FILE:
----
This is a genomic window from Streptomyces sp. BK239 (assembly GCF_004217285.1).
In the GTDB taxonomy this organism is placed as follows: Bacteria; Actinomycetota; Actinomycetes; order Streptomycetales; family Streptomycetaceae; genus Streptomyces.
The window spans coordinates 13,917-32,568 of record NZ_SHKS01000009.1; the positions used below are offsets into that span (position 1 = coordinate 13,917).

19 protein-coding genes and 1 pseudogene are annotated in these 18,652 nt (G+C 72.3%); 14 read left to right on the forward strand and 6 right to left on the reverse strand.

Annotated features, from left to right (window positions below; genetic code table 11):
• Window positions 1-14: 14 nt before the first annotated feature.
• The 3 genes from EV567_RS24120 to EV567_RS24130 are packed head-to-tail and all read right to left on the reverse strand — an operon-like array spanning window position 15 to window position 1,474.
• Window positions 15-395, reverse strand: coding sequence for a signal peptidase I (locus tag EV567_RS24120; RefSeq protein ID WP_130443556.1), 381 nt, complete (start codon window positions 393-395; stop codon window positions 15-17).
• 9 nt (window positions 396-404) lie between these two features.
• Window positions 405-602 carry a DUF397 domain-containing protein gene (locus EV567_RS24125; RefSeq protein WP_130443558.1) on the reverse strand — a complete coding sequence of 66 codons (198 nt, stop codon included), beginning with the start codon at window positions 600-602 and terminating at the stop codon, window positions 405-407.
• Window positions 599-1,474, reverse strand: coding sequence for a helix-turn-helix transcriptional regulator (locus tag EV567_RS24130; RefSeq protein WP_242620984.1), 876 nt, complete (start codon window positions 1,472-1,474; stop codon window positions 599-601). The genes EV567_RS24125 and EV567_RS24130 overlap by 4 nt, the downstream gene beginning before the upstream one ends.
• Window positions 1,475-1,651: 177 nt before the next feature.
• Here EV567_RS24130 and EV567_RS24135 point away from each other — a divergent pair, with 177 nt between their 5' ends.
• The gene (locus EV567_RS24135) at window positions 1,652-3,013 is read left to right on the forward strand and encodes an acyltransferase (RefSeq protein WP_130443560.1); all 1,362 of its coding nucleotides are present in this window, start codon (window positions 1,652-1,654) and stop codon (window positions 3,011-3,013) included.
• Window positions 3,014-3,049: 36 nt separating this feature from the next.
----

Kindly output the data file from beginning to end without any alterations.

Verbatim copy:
This is a genomic window from Streptomyces sp. BK239 (assembly GCF_004217285.1).
In the GTDB taxonomy this organism is placed as follows: Bacteria; Actinomycetota; Actinomycetes; order Streptomycetales; family Streptomycetaceae; genus Streptomyces.
The window spans coordinates 13,917-32,568 of record NZ_SHKS01000009.1; the positions used below are offsets into that span (position 1 = coordinate 13,917).

19 protein-coding genes and 1 pseudogene are annotated in these 18,652 nt (G+C 72.3%); 14 read left to right on the forward strand and 6 right to left on the reverse strand.

Annotated features, from left to right (window positions below; genetic code table 11):
• Window positions 1-14: 14 nt before the first annotated feature.
• The 3 genes from EV567_RS24120 to EV567_RS24130 are packed head-to-tail and all read right to left on the reverse strand — an operon-like array spanning window position 15 to window position 1,474.
• Window positions 15-395, reverse strand: coding sequence for a signal peptidase I (locus tag EV567_RS24120; RefSeq protein ID WP_130443556.1), 381 nt, complete (start codon window positions 393-395; stop codon window positions 15-17).
• 9 nt (window positions 396-404) lie between these two features.
• Window positions 405-602 carry a DUF397 domain-containing protein gene (locus EV567_RS24125; RefSeq protein WP_130443558.1) on the reverse strand — a complete coding sequence of 66 codons (198 nt, stop codon included), beginning with the start codon at window positions 600-602 and terminating at the stop codon, window positions 405-407.
• Window positions 599-1,474, reverse strand: coding sequence for a helix-turn-helix transcriptional regulator (locus tag EV567_RS24130; RefSeq protein WP_242620984.1), 876 nt, complete (start codon window positions 1,472-1,474; stop codon window positions 599-601). The genes EV567_RS24125 and EV567_RS24130 overlap by 4 nt, the downstream gene beginning before the upstream one ends.
• Window positions 1,475-1,651: 177 nt before the next feature.
• Here EV567_RS24130 and EV567_RS24135 point away from each other — a divergent pair, with 177 nt between their 5' ends.
• The gene (locus EV567_RS24135) at window positions 1,652-3,013 is read left to right on the forward strand and encodes an acyltransferase (RefSeq protein WP_130443560.1); all 1,362 of its coding nucleotides are present in this window, start codon (window positions 1,652-1,654) and stop codon (window positions 3,011-3,013) included.
• Window positions 3,014-3,049: 36 nt separating this feature from the next.